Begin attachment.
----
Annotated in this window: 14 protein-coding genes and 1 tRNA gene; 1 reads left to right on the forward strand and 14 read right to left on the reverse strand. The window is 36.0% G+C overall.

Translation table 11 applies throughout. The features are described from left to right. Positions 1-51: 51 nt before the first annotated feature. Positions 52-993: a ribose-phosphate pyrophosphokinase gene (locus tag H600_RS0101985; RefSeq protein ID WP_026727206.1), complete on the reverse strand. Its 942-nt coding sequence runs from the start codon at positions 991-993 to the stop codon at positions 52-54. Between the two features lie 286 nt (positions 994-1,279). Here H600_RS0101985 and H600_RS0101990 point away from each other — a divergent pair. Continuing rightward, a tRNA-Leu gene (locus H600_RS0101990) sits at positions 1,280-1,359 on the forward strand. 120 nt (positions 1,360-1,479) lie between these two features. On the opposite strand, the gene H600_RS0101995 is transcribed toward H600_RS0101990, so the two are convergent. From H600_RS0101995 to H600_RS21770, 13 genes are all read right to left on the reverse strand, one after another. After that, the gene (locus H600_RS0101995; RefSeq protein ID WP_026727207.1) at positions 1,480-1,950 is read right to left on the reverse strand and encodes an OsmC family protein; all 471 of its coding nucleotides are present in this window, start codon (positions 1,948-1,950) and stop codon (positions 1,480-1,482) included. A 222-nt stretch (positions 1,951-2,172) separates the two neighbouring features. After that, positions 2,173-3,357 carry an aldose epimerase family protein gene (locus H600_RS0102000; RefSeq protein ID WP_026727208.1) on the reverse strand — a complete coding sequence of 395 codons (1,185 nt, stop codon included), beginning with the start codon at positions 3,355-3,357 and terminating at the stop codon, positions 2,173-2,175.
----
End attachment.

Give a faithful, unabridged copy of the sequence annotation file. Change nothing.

Annotated in this window: 14 protein-coding genes and 1 tRNA gene; 1 reads left to right on the forward strand and 14 read right to left on the reverse strand. The window is 36.0% G+C overall.

Translation table 11 applies throughout. The features are described from left to right. Positions 1-51: 51 nt before the first annotated feature. Positions 52-993: a ribose-phosphate pyrophosphokinase gene (locus tag H600_RS0101985; RefSeq protein ID WP_026727206.1), complete on the reverse strand. Its 942-nt coding sequence runs from the start codon at positions 991-993 to the stop codon at positions 52-54. Between the two features lie 286 nt (positions 994-1,279). Here H600_RS0101985 and H600_RS0101990 point away from each other — a divergent pair. Continuing rightward, a tRNA-Leu gene (locus H600_RS0101990) sits at positions 1,280-1,359 on the forward strand. 120 nt (positions 1,360-1,479) lie between these two features. On the opposite strand, the gene H600_RS0101995 is transcribed toward H600_RS0101990, so the two are convergent. From H600_RS0101995 to H600_RS21770, 13 genes are all read right to left on the reverse strand, one after another. After that, the gene (locus H600_RS0101995; RefSeq protein ID WP_026727207.1) at positions 1,480-1,950 is read right to left on the reverse strand and encodes an OsmC family protein; all 471 of its coding nucleotides are present in this window, start codon (positions 1,948-1,950) and stop codon (positions 1,480-1,482) included. A 222-nt stretch (positions 1,951-2,172) separates the two neighbouring features. After that, positions 2,173-3,357 carry an aldose epimerase family protein gene (locus H600_RS0102000; RefSeq protein ID WP_026727208.1) on the reverse strand — a complete coding sequence of 395 codons (1,185 nt, stop codon included), beginning with the start codon at positions 3,355-3,357 and terminating at the stop codon, positions 2,173-2,175.